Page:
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As pharmacists make the patient the centre of their practice, they must still keep in mind the medicines being used – including issues such as new biopharmaceuticals and bioavailability
Over the last few decades the practice of pharmacy has changed significantly. There has been a move away from the preparation of medicines to a more patient-centred approach to practice. In the UK there have been a number of landmark publications which have endorsed this more clinical approach. The most recent is a white paper entitled Pharmacy in England: building on strengths, delivering the future. This sets out the government’s vision for the future of the profession in England. There are numerous recommendations and policy statements in this white paper. However, a single message comes through loud and clear: pharmacy must be clinically focused, with the patient at the centre. Clinical pharmacy has become standard practice in hospitals in the UK, as recognised in this white paper, but the vision is that it should apply to all sectors of the profession.
Although this is a strategic document for England, what it says will resonate with pharmacists all over Europe, which is clearly evident from the articles in this edition of HPE.
For example, the white paper sets out a vision of more integration of hospital and community pharmacy services, and in this edition of HPE the meeting report “Quality, safety, improvement and efficiency” describes a number of approaches to integrated medicines management across primary and secondary care in Northern Ireland and Sweden. Furthermore, the report of the recent EAHP meeting in Maastricht highlights numerous studies showing how pharmacists are contributing to the safe and economical use of medicines – echoing one of the stated aims of the white paper, to underpin pharmacy practice with a strong evidence base.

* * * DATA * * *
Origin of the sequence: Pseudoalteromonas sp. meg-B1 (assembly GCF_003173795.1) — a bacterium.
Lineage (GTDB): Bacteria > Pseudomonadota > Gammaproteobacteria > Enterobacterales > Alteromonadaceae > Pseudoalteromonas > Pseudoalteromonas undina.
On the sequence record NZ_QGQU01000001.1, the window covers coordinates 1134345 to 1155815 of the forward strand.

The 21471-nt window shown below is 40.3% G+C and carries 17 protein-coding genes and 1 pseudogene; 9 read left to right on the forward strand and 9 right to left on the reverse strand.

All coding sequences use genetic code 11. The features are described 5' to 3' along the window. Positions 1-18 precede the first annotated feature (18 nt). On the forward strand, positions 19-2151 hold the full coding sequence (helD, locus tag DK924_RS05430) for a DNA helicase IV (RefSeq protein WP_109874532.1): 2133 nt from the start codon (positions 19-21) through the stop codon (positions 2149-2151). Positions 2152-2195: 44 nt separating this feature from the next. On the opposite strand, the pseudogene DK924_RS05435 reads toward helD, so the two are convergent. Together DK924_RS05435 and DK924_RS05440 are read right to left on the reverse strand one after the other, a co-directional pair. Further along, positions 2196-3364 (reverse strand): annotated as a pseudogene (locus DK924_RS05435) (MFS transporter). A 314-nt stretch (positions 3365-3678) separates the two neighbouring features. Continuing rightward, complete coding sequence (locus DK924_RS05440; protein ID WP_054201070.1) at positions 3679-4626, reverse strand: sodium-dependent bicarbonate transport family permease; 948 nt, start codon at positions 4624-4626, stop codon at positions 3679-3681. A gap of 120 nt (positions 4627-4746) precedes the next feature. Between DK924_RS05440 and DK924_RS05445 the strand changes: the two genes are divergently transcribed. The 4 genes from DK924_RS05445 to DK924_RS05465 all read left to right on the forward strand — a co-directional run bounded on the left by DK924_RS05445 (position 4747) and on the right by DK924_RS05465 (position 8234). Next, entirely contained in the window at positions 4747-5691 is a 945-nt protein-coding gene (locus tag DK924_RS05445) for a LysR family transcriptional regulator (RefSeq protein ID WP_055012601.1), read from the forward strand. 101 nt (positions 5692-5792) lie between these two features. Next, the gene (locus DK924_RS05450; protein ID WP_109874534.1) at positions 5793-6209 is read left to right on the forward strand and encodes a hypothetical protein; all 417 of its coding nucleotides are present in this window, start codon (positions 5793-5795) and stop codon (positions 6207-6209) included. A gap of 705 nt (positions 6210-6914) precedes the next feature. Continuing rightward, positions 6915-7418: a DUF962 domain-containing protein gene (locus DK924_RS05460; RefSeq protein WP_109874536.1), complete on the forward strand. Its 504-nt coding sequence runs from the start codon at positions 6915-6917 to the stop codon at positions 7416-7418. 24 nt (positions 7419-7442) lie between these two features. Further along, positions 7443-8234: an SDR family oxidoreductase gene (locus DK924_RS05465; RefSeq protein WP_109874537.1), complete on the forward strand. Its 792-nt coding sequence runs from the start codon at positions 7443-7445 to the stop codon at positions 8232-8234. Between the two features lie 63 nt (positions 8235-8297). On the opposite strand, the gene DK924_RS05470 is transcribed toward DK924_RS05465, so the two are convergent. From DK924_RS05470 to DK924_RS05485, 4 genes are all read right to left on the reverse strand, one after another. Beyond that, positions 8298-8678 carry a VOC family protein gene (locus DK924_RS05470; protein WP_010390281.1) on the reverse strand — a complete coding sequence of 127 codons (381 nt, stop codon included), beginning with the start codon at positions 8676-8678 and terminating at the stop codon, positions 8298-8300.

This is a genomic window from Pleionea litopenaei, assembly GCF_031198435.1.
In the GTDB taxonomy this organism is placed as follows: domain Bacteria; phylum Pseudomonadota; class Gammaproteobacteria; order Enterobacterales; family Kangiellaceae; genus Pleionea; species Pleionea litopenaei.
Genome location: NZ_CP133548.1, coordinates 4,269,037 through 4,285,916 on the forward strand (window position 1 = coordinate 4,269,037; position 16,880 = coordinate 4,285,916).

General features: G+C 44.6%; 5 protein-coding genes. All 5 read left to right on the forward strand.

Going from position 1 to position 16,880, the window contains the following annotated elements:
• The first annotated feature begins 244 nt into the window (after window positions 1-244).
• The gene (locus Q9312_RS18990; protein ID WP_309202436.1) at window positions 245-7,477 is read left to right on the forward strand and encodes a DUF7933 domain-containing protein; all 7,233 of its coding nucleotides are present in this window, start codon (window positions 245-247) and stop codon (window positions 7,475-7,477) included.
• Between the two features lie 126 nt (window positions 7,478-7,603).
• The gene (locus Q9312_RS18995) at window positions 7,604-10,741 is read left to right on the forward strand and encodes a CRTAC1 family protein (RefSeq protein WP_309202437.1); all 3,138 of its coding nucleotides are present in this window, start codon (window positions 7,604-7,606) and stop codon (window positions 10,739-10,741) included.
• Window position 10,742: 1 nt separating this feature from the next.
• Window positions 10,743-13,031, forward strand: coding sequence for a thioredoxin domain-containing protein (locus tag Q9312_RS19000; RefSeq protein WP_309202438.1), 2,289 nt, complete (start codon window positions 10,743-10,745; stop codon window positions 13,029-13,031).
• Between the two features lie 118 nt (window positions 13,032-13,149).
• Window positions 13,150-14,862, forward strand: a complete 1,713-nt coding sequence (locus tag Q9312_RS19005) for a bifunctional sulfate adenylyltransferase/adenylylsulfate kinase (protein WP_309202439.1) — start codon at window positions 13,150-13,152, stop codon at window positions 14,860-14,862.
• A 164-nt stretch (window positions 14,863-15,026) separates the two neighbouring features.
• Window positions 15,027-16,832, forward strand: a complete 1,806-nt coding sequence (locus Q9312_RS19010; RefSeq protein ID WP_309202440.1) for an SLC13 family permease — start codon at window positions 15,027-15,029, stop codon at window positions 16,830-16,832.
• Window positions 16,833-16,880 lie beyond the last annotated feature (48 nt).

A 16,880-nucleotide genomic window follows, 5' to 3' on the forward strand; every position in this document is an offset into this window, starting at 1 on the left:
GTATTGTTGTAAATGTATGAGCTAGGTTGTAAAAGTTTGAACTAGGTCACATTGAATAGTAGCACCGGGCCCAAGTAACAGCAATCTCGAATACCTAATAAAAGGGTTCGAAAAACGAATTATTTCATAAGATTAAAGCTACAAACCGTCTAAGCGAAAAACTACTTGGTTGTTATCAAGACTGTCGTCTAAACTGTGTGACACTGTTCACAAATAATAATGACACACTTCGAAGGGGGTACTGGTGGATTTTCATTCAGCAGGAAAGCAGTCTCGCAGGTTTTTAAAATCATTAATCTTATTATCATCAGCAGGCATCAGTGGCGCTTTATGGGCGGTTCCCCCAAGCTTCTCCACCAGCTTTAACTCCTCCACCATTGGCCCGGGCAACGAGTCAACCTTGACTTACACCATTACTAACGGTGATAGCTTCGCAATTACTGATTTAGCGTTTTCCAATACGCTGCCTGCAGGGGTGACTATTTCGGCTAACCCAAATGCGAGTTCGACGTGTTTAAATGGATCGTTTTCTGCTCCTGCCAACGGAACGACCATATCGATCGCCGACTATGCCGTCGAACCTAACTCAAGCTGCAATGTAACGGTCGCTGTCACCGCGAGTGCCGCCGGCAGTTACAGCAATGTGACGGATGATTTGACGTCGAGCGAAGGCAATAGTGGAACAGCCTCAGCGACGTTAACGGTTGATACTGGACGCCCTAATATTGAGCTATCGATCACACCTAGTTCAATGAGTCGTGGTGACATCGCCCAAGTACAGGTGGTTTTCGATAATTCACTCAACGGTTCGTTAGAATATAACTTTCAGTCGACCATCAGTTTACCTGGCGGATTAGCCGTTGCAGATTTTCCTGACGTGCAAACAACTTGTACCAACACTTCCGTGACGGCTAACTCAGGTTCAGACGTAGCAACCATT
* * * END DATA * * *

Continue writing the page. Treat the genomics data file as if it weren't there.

The EAHP report also highlights the complexities of new medicines, particularly biologicals. Increasing the range of complex formulations of established medicines raises the old pharmaceutical problem of differing bioavailability. Bioavailability differences can have disastrous consequences even with newer medicines, as evident in a recent UK National Patient Safety Agency report on the risk of confusion between the different formulations of amphotericin. The report highlights the point that confusion between the lipid and nonlipid formulations of amphotericin can result in death. This report makes salutary reading at a time when the use of powerful antifungals in high-risk patients is increasing, as illustrated in the meeting report from the European blood and marrow transplantation (EBMT) conference in this edition of HPE.
As newer formulations of powerful medicines are developed, we as pharmacists must remain vigilant to these bioavailability differences. This may seem like routine pharmacy practice, but as the NPSA report clearly illustrates, getting it wrong can quite simply prove lethal.
Although we have moved away from the preparation of medicines to a more clinical approach to practice, it is vital that we retain one of our unique strengths as pharmacists: our understanding of the science, pharmacology and formulation of medicines. Therefore, as we make the patient the centre of our practice we must still continually bear in mind the medicines being used. ■
1. UK Department of Health. Pharmacy in England: building on strengths, delivering the future. London: HMSO; 2008.
2. National Patient Safety Agency. Risk of confusion between nonlipid and lipid formulations of injectable amphotericin: rapid response report 2. London: NPSA; 2007.